# How to derive to this point

1. Apr 28, 2008

### tuanle007

hello, can someone look at my problem and tell me how to get to the arrow?
thank you so much..
i am studying for my midterm and i have no clue where it come from.
thanks

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2. Apr 28, 2008

### uart

That first line you point to is basically just the definition of how you find the "expected value" of a function.

That is, if a random variable X has a pdf (probablity density function) of f(x) then the expected value of x can be written as,

$$E(x) = \int_{-\infty}^{+\infty} x f(x) dx$$

And more generally the expected value of a function of x can be written as,

$$E(\, \phi(x)\, ) = \int_{-\infty}^{+\infty} \phi(x) f(x) dx$$

Last edited: Apr 28, 2008
3. Apr 28, 2008

### uart

BTW, there's an error in that derivation. The x^2 term that appears in the first square bracketed term in line 4 (2nd line under the completing the square heading) should be just "x" (not squared). This error is carried all the way through the derivation BTW.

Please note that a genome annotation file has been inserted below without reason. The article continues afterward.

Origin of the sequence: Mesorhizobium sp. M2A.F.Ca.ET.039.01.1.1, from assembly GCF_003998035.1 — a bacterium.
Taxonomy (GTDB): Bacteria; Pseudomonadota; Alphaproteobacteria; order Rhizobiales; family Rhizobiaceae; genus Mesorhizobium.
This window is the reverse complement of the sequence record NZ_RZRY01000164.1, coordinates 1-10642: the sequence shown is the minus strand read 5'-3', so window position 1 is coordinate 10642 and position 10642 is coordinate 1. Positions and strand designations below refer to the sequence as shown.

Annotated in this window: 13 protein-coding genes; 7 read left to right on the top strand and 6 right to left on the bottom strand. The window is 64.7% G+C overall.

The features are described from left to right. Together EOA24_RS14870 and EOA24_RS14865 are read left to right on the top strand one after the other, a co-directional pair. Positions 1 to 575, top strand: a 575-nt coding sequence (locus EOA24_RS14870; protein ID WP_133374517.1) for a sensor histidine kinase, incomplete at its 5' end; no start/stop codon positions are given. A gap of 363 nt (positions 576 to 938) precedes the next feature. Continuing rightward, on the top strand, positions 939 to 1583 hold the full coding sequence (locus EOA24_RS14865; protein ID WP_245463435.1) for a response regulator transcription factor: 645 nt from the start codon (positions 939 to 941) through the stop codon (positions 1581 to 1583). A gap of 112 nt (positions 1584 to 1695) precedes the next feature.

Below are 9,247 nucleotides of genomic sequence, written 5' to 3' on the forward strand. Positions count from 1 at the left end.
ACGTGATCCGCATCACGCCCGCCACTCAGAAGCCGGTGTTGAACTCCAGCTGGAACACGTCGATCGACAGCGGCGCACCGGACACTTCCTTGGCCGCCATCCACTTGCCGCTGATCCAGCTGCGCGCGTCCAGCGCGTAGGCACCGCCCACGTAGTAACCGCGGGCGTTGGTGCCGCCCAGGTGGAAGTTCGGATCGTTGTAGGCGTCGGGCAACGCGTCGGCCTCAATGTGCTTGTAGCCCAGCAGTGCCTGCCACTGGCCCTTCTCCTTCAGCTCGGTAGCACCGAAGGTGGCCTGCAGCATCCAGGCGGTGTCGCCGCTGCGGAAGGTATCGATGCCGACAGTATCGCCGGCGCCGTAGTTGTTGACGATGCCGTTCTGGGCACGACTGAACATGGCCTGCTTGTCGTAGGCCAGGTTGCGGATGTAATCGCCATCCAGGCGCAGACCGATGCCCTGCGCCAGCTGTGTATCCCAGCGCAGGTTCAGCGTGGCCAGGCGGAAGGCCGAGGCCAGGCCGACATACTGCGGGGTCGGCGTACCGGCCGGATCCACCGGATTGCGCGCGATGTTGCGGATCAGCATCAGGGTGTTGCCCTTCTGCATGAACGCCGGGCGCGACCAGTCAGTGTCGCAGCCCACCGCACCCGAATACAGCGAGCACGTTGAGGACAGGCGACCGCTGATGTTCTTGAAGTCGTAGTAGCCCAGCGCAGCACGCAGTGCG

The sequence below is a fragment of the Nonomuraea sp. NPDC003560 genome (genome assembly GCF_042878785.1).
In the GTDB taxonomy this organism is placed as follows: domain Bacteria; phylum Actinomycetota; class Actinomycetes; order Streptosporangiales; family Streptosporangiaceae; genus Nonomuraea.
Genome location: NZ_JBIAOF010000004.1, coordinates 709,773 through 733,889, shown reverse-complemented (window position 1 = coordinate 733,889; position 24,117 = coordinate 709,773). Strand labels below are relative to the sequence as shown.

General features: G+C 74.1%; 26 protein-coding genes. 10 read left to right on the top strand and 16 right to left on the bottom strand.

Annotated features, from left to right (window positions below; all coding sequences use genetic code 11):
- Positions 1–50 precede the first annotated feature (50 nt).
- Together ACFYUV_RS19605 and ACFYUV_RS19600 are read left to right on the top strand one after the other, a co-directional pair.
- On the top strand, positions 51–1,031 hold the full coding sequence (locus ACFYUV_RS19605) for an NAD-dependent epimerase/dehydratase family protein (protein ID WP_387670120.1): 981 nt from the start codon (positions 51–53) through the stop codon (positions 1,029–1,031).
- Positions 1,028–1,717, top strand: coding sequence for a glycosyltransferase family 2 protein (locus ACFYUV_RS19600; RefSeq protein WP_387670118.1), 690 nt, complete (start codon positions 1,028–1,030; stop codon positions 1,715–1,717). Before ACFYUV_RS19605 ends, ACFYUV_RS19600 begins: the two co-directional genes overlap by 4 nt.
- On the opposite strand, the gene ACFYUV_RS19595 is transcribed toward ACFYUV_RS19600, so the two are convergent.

4. Apr 28, 2008

### tuanle007

yeah.i understand that part..
but how does exp(-o^2w^2/2) = exp(-x^2/2o^2)?
the arrow....

5. Apr 30, 2008

### uart

What? It never says that anywhere. The question says to prove that,

$$\Phi(\omega) = exp(-\sigma^2 \omega^2 /2)$$

You must be misreading it because nowhere does it claim the thing you state.

6. Apr 30, 2008

### HallsofIvy

It doesn't say that. It says that you are to prove that the [/b]characteristic function[/b] for the the Gaussian distribution is
$$e^{\frac{-\sigma^2\omega^2}{2}}[/itex] and them immediately uses the fact that the Gaussian distribution (with mean 0) itself can be written as [tex]e^{\frac{-x^2}{2\sigma^2}$$

Those are two completely different functions.